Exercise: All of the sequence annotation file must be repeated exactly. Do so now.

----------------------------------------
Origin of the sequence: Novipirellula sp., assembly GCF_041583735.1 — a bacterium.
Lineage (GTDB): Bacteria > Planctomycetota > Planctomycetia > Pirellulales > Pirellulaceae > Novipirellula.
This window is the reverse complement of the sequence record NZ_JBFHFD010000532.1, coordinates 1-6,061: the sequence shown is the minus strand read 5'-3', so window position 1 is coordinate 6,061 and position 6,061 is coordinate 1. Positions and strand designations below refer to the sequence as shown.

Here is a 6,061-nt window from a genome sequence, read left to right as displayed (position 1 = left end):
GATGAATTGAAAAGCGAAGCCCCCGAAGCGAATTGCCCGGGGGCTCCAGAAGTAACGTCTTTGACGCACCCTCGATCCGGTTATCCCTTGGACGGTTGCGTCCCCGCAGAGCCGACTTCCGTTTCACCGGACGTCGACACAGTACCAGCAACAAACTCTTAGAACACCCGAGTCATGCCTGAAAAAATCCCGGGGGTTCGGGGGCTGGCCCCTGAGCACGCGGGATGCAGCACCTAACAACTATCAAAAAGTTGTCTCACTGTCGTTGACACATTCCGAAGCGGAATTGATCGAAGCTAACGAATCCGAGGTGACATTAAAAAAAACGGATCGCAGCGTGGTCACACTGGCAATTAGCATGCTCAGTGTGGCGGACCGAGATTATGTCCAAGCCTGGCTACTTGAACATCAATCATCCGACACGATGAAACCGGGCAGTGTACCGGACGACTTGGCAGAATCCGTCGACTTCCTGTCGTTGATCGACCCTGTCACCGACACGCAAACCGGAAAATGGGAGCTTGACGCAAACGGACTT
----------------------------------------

Origin of the sequence: Novipirellula sp., assembly GCF_041583735.1 — a bacterium.
Lineage (GTDB): Bacteria > Planctomycetota > Planctomycetia > Pirellulales > Pirellulaceae > Novipirellula.
This window is the reverse complement of the sequence record NZ_JBFHFD010000532.1, coordinates 1-6,061: the sequence shown is the minus strand read 5'-3', so window position 1 is coordinate 6,061 and position 6,061 is coordinate 1. Positions and strand designations below refer to the sequence as shown.

Here is a 6,061-nt window from a genome sequence, read left to right as displayed (position 1 = left end):
GATGAATTGAAAAGCGAAGCCCCCGAAGCGAATTGCCCGGGGGCTCCAGAAGTAACGTCTTTGACGCACCCTCGATCCGGTTATCCCTTGGACGGTTGCGTCCCCGCAGAGCCGACTTCCGTTTCACCGGACGTCGACACAGTACCAGCAACAAACTCTTAGAACACCCGAGTCATGCCTGAAAAAATCCCGGGGGTTCGGGGGCTGGCCCCTGAGCACGCGGGATGCAGCACCTAACAACTATCAAAAAGTTGTCTCACTGTCGTTGACACATTCCGAAGCGGAATTGATCGAAGCTAACGAATCCGAGGTGACATTAAAAAAAACGGATCGCAGCGTGGTCACACTGGCAATTAGCATGCTCAGTGTGGCGGACCGAGATTATGTCCAAGCCTGGCTACTTGAACATCAATCATCCGACACGATGAAACCGGGCAGTGTACCGGACGACTTGGCAGAATCCGTCGACTTCCTGTCGTTGATCGACCCTGTCACCGACACGCAAACCGGAAAATGGGAGCTTGACGCAAACGGACTT